Half a dozen solar power stations in Thailand are generating enough energy to replace 25 milion liters of imported fuel, reduce carbon emissions by 55,000 tons, and deliver 75MW of electricity, thanks to the Thai sunshine, and Hitachi Energy's MicroSCADA Pro.
Hitachi Energy has been active in Thailand for more than a century. As the country has turned more towards renewable energy we’ve been there to help. MicroSCADA Pro is already being used in several Thai solar projects, and around the world, and that field experience is invaluable in understanding the challenges unique to managing a substation drawing its power from the sun.
The Solarco Project, a joint venture between Yanhee Solar Power and Thailand’s first independent power producer, the Electricity Generating Public Company Limited (EGCO), includes five sites in Nakhon Pathom, and one in Suphan Buri province. All sites are blessed with an estimated 4.9 kWh of sunshine per square meter, waiting to be gathered. Polycrystalline panels are used for all the sites in the Solarco Project, as they offer the highest power-to-cost ratio, and once the power has been collected it is delivered into the Provincial Electricity Authority grid locally, over 115kV lines.
Including buffer zones, and required infrastructure, the solar plants cover 1,986,678 square meters; land which was mostly unused or home to eucalyptus trees before building started in 2011. The sites are close to the Tha Chin River; surrounded by paddy rice and sugar cane in season, but at risk of flooding when the river rises. Previous floods have left standing water for a month or more, so in addition to earth-dike defenses the solar panels, and electrical infrastructure, are all mounted more than four meters from the ground to ensure it can keep operational whatever the conditions.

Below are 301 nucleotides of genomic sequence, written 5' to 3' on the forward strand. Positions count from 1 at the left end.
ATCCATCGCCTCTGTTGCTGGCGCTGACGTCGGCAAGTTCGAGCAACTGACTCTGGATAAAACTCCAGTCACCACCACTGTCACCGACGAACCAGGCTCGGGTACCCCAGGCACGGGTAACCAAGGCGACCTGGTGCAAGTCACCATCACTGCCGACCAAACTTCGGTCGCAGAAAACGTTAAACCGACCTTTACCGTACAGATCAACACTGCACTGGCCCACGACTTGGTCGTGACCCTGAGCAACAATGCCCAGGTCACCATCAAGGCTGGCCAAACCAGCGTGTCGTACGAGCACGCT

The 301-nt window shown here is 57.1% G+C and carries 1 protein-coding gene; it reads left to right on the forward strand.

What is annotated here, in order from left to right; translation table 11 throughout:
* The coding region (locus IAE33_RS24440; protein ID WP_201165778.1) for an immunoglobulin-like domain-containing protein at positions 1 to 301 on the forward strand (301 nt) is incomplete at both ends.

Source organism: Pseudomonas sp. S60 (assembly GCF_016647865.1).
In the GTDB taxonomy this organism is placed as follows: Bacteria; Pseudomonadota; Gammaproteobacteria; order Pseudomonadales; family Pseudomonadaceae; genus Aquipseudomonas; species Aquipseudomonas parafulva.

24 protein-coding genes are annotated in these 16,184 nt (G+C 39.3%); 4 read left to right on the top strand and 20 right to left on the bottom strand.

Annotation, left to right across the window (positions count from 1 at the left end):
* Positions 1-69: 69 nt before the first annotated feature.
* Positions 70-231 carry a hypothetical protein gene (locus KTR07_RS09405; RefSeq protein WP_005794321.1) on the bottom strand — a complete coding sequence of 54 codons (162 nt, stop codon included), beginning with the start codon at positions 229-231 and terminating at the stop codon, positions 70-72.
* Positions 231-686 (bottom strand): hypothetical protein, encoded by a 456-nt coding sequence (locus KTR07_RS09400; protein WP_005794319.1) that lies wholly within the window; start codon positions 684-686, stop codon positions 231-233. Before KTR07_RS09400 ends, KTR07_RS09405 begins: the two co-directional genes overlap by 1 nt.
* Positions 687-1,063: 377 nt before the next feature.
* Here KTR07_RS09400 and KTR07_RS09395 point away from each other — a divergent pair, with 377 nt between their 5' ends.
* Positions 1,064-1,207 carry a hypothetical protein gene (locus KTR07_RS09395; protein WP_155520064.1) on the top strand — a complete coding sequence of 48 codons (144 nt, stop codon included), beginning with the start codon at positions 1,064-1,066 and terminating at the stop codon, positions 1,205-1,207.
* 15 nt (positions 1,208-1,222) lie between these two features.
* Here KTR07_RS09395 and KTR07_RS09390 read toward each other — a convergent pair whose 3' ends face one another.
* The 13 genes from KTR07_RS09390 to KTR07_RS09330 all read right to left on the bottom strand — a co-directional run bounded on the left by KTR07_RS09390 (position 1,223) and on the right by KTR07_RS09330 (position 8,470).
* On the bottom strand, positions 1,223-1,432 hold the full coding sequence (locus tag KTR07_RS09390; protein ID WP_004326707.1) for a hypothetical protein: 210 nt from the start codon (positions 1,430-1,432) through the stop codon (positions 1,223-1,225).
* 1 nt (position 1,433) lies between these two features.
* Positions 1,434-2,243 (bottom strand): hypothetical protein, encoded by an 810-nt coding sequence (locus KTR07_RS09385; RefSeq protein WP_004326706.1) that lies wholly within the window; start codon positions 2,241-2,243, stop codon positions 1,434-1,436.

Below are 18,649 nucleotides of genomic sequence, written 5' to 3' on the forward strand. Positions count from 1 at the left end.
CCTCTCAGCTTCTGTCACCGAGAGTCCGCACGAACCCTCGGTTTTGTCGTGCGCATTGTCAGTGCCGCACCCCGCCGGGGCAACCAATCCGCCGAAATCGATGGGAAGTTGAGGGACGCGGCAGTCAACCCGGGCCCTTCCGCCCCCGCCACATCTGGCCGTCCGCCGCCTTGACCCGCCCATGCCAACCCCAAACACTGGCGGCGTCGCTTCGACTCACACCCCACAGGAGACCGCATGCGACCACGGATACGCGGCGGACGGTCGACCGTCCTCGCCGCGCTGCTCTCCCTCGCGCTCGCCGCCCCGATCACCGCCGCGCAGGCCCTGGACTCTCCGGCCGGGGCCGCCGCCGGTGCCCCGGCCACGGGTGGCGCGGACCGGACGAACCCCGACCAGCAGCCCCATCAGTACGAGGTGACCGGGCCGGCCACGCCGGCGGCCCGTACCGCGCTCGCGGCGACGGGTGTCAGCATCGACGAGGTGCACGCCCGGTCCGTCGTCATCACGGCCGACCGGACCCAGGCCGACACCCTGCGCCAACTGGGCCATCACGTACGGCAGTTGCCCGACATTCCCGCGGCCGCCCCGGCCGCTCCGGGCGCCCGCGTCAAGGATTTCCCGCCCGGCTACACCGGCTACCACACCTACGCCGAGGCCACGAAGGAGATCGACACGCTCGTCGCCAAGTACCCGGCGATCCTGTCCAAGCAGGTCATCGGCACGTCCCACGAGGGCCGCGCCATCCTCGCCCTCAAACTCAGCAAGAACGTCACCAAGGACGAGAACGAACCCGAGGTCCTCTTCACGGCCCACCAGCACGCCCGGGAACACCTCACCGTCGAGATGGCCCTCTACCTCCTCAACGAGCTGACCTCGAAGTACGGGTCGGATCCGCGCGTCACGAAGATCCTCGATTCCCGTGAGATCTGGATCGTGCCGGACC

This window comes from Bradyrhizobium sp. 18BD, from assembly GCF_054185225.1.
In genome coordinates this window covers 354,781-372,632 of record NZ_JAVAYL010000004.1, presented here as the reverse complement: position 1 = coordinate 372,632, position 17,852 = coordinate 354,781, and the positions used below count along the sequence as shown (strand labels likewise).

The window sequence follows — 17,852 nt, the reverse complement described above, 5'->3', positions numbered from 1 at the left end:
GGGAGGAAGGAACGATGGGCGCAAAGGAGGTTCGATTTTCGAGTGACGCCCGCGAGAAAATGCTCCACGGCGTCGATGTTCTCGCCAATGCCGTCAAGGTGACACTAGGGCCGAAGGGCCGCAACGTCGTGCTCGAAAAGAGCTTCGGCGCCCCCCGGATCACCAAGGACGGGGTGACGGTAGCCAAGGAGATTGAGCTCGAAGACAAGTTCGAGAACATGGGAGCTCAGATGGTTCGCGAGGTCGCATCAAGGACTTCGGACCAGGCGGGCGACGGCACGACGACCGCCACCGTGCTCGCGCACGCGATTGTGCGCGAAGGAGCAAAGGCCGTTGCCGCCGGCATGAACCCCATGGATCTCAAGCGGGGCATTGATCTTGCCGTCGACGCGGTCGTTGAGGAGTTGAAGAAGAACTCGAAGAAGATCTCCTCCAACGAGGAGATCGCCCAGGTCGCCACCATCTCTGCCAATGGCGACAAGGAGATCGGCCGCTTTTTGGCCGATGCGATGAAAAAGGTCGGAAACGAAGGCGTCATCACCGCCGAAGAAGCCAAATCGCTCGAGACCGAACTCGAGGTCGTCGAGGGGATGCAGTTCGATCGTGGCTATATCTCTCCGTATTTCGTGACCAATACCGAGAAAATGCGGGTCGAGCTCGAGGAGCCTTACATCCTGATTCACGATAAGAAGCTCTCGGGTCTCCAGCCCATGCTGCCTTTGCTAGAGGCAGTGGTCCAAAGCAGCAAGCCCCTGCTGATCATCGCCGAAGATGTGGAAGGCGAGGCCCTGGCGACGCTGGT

The six solar plants are each capable of producing 9.5MW of electricity, linking up to deliver 57MW into the local grid, at 115kV. But collecting up the energy as it falls onto acres of solar panels, and delivering it coherently, requires the best in automation systems, which is why Hitachi Energy was asked to provide one.
Managing solar energy provides particular challenges, not least because it is rarely possible to generate the power need to where it’s needed. Solar plants, including the Solarco Project, are located in remote rural areas where land is cheap, but energy consumption is low, so power always has to be managed for remote delivery.
Hitachi Energy solution
While the sites, and delivery, is separate, the management is done centrally as a single entity. Hitachi Energy’s FOX515 links up the disparate systems, and the Provincial Electricity Authority, while RTU540s and AFS Switches provide the local control, all managed by seven installations of MicroSCADA Pro – one for each site, and one set up as a MicroSCADA mirror to a single point of management. Mirroring enables easy signal mapping, without the need for conventional gateway functionality, resulting in efficient control with easy configuration.